A unanimous Supreme Court backs an Arizona federal judge—and slaps down an Arizona company
But the Arizona dog chew maker will get one more bite on remand
“This case is about dog toys and whiskey, two items seldom appearing in the same sentence,” Justice Kagan’s opinion cheekily begins. The case arose when an Arizona company operating as MyDogToy.com put out a dog toy called the Silly Squeaker Liquor Bottle. The dog toy (you can see it here) is an obvious takeoff of the classic Jack Daniels bottle, with which most readers will surely be familiar. (“Recall what the bottle looks like,” Justice Kagan observed, “or better yet, retrieve a bottle from wherever you keep liquor; it’s probably there.”) Among the takeoffs: the “Jack Daniels” wording is modified to read “Bad Spaniels”; and the classic phrase “Old No. 7 Tennessee Sour Mash Whiskey” are replaced with “The Old No. 2 on your Tennessee carpet.” Not surprisingly, Jack Daniels did not see the humor. The whiskey maker saw it as naked trademark infringement; the dog toy maker saw it as free speech. Inevitably, the parties wound up in court. Judge McNamee of the Phoenix federal bench ruled for Jack Daniels, but the Ninth Circuit reversed. And last Thursday, the Supreme Court backed our local federal bench.
The question, not unlike the Warhol v. Goldstein copyright case we covered about three weeks ago, arose at the intersection of intellectual proper law and free speech principles. The case was indeed high stakes for manufacturers and parodists everywhere. A longstanding doctrine of trademark law, embodied in the famous case of Rogers v. Grimaldi, carves out certain limits to trademark protection where free expression is at stake. In that case, actress Ginger Rogers claimed that use of “Ginger and Fred” as a movie title violated the Lanham Act by creating the false impression that she had sponsored the movie. The Second Circuit found that the “expressive element” of a movie title required more protection than the labeling of ordinary commercial products. But that was a movie title—classic expressive conduct. How should that apply to a parodist who is simply trying to sell a product? Last Thursday the Supreme Court weighed in—and squarely in favor of trademark law principles.
The Court’s opinion began by finding, as the Arizona court had done initially, that the Rogers test did not apply here. To the Court, the problem here was simple: VIP used its trademark “in the way the Lanham Act most cares about: as a designation of source for the infringer’s own goods.” That made Rogers distinguishable. So when Mattel sued a band over the song “Barbie Girl”—you know the one: “Life in plastic, it’s fantastic”—that was covered by Rogers because the band’s use of the Barbie name was “not [as] a source identifier.” (Think also of Janis Joplin’s “Oh Lord, won’t you buy me a Mercedes Benz?”—nobody would suspect, the Court noted, “that she and the carmaker had entered into a joint venture.”). But where the expressive use of a trademark also used it to designate source, the Court noted, the outcome in lower courts had traditionally been different. Ultimately, the Court concluded, “the Rogers test has applied only to cases involving “non-trademark uses”—that said, cases in which “the defendant has used the mark” at issue in a “non-source-identifying way.” Indeed, the Court noted, “[w]ere it otherwise, Rogers might take over much of the world.”) The Jack Daniels case therefore fell safely on the trademark protection side of the line.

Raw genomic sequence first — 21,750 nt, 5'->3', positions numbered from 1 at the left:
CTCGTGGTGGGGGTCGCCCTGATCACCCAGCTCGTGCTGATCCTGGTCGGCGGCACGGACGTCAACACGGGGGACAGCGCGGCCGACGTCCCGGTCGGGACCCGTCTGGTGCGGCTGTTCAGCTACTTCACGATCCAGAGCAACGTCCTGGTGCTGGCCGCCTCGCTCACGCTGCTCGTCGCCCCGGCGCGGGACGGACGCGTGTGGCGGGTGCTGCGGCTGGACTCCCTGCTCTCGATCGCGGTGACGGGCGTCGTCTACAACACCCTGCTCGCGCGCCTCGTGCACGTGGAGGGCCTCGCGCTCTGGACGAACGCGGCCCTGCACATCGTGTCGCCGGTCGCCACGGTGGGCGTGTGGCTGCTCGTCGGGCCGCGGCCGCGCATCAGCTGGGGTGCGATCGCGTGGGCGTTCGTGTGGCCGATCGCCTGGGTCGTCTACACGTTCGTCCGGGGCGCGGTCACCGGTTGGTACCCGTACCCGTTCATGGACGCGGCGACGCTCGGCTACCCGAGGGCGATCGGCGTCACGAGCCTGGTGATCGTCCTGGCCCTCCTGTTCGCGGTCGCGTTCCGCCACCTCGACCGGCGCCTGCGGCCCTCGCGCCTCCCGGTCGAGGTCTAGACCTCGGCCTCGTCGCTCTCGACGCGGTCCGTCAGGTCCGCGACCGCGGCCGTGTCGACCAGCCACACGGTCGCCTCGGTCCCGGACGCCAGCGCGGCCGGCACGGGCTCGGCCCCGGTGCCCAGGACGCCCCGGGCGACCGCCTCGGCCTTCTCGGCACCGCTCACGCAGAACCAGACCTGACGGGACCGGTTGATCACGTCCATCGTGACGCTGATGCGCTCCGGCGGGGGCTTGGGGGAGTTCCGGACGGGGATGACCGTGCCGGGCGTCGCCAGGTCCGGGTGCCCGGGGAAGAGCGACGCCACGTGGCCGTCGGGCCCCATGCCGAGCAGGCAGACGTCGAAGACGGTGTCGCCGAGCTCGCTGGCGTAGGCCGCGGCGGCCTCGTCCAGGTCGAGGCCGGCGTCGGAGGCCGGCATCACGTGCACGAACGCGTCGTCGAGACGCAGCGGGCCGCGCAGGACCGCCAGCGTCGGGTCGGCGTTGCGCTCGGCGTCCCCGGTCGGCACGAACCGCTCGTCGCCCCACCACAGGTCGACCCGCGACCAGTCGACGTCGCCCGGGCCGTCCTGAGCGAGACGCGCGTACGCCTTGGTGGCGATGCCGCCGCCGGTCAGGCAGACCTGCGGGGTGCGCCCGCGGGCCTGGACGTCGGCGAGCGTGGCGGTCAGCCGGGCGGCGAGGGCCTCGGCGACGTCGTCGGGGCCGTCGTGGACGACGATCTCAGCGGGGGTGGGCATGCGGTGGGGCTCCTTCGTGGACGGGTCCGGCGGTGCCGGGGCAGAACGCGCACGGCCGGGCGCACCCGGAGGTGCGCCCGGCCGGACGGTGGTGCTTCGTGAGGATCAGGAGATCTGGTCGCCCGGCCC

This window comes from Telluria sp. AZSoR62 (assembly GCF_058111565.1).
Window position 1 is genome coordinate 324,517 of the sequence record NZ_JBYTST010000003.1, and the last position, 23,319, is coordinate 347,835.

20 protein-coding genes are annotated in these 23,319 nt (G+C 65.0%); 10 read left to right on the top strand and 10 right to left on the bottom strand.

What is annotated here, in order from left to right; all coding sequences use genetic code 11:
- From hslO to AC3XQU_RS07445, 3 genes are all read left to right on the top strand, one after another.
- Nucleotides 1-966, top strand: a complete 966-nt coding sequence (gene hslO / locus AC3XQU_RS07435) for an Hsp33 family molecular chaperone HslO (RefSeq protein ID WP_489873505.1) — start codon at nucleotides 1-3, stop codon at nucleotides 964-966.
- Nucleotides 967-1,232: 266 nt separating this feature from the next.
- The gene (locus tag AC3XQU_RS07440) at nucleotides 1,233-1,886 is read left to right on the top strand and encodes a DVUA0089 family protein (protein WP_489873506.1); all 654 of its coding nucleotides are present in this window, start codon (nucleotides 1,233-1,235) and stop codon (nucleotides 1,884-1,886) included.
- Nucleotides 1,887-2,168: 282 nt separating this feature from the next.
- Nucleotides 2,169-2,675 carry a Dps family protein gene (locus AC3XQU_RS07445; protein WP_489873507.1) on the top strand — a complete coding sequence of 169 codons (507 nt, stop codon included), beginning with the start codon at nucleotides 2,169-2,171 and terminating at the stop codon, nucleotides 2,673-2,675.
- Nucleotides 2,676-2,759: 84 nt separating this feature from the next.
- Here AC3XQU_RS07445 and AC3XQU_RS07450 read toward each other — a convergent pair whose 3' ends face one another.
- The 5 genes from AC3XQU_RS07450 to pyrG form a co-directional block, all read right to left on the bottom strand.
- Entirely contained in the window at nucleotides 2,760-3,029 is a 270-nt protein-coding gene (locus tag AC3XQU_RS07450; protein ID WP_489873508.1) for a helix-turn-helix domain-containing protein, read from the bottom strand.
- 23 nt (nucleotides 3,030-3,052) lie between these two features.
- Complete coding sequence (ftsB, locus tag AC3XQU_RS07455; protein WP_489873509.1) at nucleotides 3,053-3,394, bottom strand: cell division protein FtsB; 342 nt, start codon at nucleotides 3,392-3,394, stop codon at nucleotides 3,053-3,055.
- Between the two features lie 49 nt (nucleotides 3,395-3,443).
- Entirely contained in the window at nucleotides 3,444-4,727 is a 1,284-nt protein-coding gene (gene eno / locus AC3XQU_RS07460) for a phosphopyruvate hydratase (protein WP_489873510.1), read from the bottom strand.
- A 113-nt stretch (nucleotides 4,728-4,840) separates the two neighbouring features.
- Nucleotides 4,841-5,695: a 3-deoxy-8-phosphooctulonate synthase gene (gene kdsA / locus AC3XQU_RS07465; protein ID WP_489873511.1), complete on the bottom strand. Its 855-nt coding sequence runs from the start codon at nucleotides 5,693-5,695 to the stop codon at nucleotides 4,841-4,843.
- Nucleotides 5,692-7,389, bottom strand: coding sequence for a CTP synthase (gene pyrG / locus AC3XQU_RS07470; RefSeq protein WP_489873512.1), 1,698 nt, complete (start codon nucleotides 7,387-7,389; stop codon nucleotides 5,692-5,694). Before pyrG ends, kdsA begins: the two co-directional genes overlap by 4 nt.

Nor could free speech principles protect the dog chew maker from a second claim—trademark dilution—brought by Jack Daniels. The Ninth Circuit found that a trademark dilution claim could not survive if the accused product parodied the original. Again, the Supreme Court reasoned, the argument was way too broad. illustrates. “Given the fair-use provision’s carve-out, parody (and criticism and commentary, humorous or otherwise) is exempt from liability only if not used to designate source,” the Court reasoned. “Whereas on the Ninth Circuit’s view,” the Court pointed out, “parody (and so forth) is exempt always—regardless whether it designates source.” That was the wrong rule of law—and as of this morning, and it null and void.
That said, all is not lost for the Arizona dog-chew toy manufacturer. To be sure, in the wake of this decision it could no longer insulate itself from a trademark claim merely because its label was expressive. But it was still entitled to a hearing on perhaps the central issue of trademark law: whether there was a likelihood of confusion between its product and the Jack Daniels bottle. After all, the Court noted, “a trademark’s expressive message—particularly a parodic one, as VIP asserts—may properly figure in assessing the likelihood of confusion.” The Arizona federal court would get another chance, the Court held, to consider this issue on remand.